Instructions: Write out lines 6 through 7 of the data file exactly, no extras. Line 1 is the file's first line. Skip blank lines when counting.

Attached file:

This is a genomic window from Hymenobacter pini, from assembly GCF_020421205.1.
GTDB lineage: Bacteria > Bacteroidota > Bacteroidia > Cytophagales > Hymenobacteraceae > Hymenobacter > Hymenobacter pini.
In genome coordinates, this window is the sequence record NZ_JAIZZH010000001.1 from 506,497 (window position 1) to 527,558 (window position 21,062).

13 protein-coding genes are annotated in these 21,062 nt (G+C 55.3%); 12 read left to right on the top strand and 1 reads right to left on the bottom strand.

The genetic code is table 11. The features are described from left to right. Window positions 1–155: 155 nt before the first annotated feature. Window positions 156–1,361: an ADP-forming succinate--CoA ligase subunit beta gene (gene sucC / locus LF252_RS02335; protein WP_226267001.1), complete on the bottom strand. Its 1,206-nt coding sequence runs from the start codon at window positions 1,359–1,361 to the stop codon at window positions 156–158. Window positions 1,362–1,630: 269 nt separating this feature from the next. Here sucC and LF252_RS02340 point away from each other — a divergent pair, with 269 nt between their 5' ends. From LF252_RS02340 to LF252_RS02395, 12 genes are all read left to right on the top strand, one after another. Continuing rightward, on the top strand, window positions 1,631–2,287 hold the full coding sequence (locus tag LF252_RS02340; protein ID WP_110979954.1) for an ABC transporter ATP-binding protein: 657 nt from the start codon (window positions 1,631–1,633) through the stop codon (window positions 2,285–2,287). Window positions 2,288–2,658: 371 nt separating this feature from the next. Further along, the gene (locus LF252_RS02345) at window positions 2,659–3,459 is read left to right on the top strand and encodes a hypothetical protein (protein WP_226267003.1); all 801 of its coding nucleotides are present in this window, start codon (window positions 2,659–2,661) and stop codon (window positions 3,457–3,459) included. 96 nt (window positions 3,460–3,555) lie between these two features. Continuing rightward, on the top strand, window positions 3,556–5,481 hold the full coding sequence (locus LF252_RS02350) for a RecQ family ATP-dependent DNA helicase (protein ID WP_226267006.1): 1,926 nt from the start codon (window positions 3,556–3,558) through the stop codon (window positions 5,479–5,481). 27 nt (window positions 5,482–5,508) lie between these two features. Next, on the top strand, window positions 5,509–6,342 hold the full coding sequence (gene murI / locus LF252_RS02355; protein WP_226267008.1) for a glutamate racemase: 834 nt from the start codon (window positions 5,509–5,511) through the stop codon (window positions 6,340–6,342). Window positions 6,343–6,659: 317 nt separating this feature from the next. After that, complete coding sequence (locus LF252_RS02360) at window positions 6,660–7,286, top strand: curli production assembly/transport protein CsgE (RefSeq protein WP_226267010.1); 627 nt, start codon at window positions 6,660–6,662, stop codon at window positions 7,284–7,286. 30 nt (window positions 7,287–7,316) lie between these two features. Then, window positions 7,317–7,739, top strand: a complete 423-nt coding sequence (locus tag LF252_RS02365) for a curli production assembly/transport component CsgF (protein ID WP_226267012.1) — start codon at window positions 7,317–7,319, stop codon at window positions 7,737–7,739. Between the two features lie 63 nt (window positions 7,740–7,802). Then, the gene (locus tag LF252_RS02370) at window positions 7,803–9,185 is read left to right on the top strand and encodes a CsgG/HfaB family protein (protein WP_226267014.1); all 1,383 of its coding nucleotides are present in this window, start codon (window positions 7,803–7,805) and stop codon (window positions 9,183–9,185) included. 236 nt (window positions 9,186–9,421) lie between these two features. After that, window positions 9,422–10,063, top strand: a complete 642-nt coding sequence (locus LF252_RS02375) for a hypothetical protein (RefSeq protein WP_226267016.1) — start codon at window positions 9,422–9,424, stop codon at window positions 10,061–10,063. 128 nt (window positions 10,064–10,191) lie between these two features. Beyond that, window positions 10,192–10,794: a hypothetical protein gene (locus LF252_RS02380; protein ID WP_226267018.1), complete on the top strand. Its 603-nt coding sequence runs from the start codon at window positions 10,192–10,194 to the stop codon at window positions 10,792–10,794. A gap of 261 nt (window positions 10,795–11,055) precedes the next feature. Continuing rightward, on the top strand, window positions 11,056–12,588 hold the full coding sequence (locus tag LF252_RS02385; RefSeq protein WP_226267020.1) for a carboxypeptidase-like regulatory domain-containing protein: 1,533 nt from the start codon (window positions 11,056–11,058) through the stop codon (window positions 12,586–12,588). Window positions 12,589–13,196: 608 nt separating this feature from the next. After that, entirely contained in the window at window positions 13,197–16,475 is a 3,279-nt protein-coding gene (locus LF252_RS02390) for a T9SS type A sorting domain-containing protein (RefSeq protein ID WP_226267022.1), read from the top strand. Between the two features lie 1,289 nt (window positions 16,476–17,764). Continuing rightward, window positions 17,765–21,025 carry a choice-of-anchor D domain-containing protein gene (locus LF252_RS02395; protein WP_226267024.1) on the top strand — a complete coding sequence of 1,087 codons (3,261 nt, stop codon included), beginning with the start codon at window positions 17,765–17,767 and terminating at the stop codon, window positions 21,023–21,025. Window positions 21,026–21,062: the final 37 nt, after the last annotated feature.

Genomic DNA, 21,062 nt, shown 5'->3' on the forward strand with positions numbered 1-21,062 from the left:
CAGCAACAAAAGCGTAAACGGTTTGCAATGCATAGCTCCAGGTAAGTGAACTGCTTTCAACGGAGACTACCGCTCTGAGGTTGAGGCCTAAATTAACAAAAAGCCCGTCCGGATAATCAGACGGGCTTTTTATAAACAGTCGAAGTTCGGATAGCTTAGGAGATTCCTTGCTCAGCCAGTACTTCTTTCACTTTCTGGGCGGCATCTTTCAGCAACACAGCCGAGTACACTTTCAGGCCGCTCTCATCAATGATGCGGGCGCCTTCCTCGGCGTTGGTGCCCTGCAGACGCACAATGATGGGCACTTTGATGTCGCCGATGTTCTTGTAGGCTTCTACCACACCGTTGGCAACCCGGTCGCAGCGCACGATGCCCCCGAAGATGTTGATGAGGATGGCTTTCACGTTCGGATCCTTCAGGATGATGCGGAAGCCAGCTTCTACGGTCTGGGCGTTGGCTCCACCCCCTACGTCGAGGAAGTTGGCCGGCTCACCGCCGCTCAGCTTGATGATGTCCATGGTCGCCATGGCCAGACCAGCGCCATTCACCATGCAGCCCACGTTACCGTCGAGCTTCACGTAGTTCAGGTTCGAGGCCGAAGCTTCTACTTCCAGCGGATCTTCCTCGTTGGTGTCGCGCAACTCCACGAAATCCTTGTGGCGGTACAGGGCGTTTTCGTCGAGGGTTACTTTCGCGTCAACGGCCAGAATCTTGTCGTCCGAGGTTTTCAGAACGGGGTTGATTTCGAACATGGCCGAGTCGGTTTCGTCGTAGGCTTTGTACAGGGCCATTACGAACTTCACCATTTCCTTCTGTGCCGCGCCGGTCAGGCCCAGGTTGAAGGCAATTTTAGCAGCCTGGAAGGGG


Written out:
Genomic DNA, 21,062 nt, shown 5'->3' on the forward strand with positions numbered 1-21,062 from the left:
CAGCAACAAAAGCGTAAACGGTTTGCAATGCATAGCTCCAGGTAAGTGAACTGCTTTCAACGGAGACTACCGCTCTGAGGTTGAGGCCTAAATTAACAAAAAGCCCGTCCGGATAATCAGACGGGCTTTTTATAAACAGTCGAAGTTCGGATAGCTTAGGAGATTCCTTGCTCAGCCAGTACTTCTTTCACTTTCTGGGCGGCATCTTTCAGCAACACAGCCGAGTACACTTTCAGGCCGCTCTCATCAATGATGCGGGCGCCTTCCTCGGCGTTGGTGCCCTGCAGACGCACAATGATGGGCACTTTGATGTCGCCGATGTTCTTGTAGGCTTCTACCACACCGTTGGCAACCCGGTCGCAGCGCACGATGCCCCCGAAGATGTTGATGAGGATGGCTTTCACGTTCGGATCCTTCAGGATGATGCGGAAGCCAGCTTCTACGGTCTGGGCGTTGGCTCCACCCCCTACGTCGAGGAAGTTGGCCGGCTCACCGCCGCTCAGCTTGATGATGTCCATGGTCGCCATGGCCAGACCAGCGCCATTCACCATGCAGCCCACGTTACCGTCGAGCTTCACGTAGTTCAGGTTCGAGGCCGAAGCTTCTACTTCCAGCGGATCTTCCTCGTTGGTGTCGCGCAACTCCACGAAATCCTTGTGGCGGTACAGGGCGTTTTCGTCGAGGGTTACTTTCGCGTCAACGGCCAGAATCTTGTCGTCCGAGGTTTTCAGAACGGGGTTGATTTCGAACATGGCCGAGTCGGTTTCGTCGTAGGCTTTGTACAGGGCCATTACGAACTTCACCATTTCCTTCTGTGCCGCGCCGGTCAGGCCCAGGTTGAAGGCAATTTTAGCAGCCTGGAAGGGG